Debriefing refers to facilitator guided reflection in experiential learning to help identify and bridge gaps in participants’ knowledge and skill acquisition. Successful debriefing involves the active participation of learners as opposed to passive receipt of feedback. Performance reviews should be predicated on learning and improvement compared to a specific standard, as well as open discussion of events during the simulation. Facilitator-guided post-event debriefing is most commonly utilized to ensure the achievement of learning objectives and that conversation is organized and inclusive of all participants. One theory suggests it is helpful for facilitators to position themselves not as experts, but as co-learners to facilitate educational goals, as indicated by Fanning and Gaba. Alternatively, the facilitator can function as a subject matter expert and provide useful guidance based on their training, experience, and expertise.
Scripted or structured debriefing during clinical care and simulation-based education may aid facilitators. The EXPRESS (Examining Pediatric Resuscitation Education using Simulation and Scripting) trial aimed to standardize Pediatric Advanced Life support (PALS) course debriefings for novice instructors. Learning and performance outcomes were measured based on a scripted debriefing tool. Novice instructors that utilized the debriefing script were more effective at expanding learners’ knowledge acquisition and procedural skills than those who did not use a script. Following the EXPRESS study, the authors collaborated with the American Heart Association (AHA) to develop a novel debriefing tool for both the PALS and the Advanced Cardiac Life Support (ACLS) course. The AHA debriefing tool utilized the “gather, analyze and summarize (GAS)” debriefing model to codify PALS and ACLS scenarios. This tool was ultimately incorporated into the 2011 PALS and ACLS instructor materials to facilitate learning.
The advocacy inquiry technique is commonly utilized by educators to unearth a shared mental model during simulation scenarios. Educators aim to elucidate a learner’s rationale for action by stating a concrete observation before inquiring about the participant’s perspective. A robust and interactive discussion results when facilitators elicit alternatives to clinical decisions, risks, and benefits of interventions, varying management options, or other pertinent performance implications. Focused facilitation methods allow learners to explore mental models to enable comprehensive discussions and potentially improve patient safety.
Organizational-, participant-, and debriefer-specific barriers can adversely influence inter-professional team SBT debriefings. At the organizational level, both a lack of institutional support for SBT and the absence of an appropriate learning structure for it can undermine SBT activities. Manifestations may include off-limit topics of discussion or the absence of a safe learning environment. Identifying and recruiting a champion within the leadership group can address these difficult issues. Participant-specific barriers can arise due to learner-specific characteristics or situation-specific issues that lead to difficulties with participants during the debriefing process. Learner-specific examples include the shy participant, the indifferent participant, the dominating participant with poor insight, and the dominating participant showing off. Situation-specific examples include participants who react emotionally or defensively because of the scenario. Strategies to address participant-specific barriers include both non-verbal and verbal communicative techniques. Important non-verbal methods involve remaining silent to invite participant input, establishing eye contact, and using body language to project an inviting attitude. Communicative strategies include a variety of techniques such as normalization, validation, generalization, paraphrasing, broadening, previewing, and naming the dynamic.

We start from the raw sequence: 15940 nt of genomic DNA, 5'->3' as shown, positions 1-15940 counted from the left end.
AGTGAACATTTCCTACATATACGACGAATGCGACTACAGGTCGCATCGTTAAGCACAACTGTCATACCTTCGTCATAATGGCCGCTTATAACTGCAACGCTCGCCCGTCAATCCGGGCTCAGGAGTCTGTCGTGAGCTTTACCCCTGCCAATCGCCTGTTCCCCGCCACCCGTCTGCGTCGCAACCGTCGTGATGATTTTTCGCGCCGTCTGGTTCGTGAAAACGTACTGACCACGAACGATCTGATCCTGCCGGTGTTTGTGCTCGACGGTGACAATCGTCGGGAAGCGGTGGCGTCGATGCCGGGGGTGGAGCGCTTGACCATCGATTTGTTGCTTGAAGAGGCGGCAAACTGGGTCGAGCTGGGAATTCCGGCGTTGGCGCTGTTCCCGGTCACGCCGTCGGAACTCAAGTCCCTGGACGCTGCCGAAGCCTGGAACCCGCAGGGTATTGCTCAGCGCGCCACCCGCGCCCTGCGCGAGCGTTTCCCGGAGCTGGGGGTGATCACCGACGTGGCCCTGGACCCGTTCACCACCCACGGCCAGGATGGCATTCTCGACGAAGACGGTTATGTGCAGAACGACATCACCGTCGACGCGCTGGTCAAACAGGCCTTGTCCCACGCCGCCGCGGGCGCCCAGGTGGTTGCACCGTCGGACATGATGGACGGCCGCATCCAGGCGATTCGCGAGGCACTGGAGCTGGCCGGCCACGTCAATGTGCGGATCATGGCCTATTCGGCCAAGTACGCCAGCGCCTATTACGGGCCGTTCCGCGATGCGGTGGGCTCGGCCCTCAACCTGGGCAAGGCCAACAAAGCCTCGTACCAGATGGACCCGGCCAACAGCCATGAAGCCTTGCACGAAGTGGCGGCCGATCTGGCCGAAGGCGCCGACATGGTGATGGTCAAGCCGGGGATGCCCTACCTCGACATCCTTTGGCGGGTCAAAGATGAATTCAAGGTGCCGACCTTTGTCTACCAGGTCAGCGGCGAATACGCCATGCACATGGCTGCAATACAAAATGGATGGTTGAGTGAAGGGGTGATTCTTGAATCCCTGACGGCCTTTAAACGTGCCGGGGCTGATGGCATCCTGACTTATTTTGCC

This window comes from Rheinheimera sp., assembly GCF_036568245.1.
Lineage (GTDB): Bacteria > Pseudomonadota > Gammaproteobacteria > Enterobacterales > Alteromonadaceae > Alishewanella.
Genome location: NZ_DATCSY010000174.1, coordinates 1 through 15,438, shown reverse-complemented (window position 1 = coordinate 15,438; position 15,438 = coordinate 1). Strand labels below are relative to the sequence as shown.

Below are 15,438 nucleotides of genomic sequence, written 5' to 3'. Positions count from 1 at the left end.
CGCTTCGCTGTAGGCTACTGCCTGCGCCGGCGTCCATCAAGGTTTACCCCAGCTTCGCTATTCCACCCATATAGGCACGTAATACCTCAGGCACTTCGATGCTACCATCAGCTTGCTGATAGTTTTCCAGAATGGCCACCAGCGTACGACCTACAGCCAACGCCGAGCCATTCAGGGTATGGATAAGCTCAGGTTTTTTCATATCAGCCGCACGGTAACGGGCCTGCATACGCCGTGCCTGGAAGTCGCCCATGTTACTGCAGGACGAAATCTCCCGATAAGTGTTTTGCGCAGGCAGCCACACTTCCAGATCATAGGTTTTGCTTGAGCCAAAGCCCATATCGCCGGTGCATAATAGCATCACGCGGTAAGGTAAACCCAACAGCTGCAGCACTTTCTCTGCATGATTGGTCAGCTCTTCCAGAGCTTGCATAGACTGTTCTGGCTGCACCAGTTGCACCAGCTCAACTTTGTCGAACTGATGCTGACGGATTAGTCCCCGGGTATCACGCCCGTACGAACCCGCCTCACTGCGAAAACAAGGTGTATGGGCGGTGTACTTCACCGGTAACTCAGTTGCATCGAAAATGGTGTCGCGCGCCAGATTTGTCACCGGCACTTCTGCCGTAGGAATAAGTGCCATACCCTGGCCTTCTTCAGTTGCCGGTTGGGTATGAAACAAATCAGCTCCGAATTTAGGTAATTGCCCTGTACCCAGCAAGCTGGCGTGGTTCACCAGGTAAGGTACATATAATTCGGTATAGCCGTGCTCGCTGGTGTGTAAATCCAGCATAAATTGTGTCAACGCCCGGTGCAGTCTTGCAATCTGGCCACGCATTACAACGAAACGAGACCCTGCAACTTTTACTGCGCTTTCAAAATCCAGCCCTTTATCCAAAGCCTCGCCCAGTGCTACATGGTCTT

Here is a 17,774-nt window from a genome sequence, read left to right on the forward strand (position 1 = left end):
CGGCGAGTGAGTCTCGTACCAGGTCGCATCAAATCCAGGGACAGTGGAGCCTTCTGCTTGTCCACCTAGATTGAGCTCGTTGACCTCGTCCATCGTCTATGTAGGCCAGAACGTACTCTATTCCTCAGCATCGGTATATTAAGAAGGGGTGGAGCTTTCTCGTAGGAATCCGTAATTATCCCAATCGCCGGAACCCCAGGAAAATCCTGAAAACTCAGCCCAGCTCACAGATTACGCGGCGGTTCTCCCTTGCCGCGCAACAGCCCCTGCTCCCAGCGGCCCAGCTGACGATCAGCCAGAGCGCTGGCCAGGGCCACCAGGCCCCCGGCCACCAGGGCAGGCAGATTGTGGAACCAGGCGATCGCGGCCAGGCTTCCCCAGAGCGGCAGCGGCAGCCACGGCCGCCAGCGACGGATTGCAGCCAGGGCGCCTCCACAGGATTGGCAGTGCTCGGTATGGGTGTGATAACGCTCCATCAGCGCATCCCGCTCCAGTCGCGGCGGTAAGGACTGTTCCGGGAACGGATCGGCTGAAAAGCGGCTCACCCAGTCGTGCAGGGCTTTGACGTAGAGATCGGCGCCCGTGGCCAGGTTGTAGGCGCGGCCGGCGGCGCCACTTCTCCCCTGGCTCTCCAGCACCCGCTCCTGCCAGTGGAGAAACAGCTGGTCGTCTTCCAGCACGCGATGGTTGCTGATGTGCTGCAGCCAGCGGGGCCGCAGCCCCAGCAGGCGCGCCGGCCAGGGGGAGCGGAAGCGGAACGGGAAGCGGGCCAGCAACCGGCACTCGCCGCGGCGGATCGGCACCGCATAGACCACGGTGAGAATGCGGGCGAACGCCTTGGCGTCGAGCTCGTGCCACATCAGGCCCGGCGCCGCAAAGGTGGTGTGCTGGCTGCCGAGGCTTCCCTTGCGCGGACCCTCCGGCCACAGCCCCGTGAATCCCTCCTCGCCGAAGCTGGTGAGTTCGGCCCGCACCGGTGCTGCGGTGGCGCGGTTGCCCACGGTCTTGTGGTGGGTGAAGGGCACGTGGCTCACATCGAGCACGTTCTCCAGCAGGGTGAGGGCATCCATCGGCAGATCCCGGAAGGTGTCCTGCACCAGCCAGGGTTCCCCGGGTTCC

Debriefer-specific barriers to effective debriefing in inter-professional team SBT can arise due to a lack of knowledge of the facilitator related to debriefing technique, human factors, or teamwork dynamics. Additionally, they can result from the inherent cognitive biases, heuristics, and errors of attribution of the facilitators themselves. Furthermore, the debriefer may fail to create a learning environment with the necessary psychological safety needed to allow participants to contribute. Finally, the facilitator may end up focusing on “who is right” instead of “what is right.”
Employing the Debriefing Duties can help a facilitator in avoiding debriefer-specific barriers. These duties are threefold: Make it Safe, Make it Stick, Make it Last. In making it safe, the facilitator engages the learner, creates an inviting learning environment, and establishes psychological safety. In making it stick, the debriefer guides the participants in identifying their performance gaps and developing solutions to them. Finally, in making it last, the facilitator challenges each participant to identify at least one take-home learning point on which to work in the clinical environment.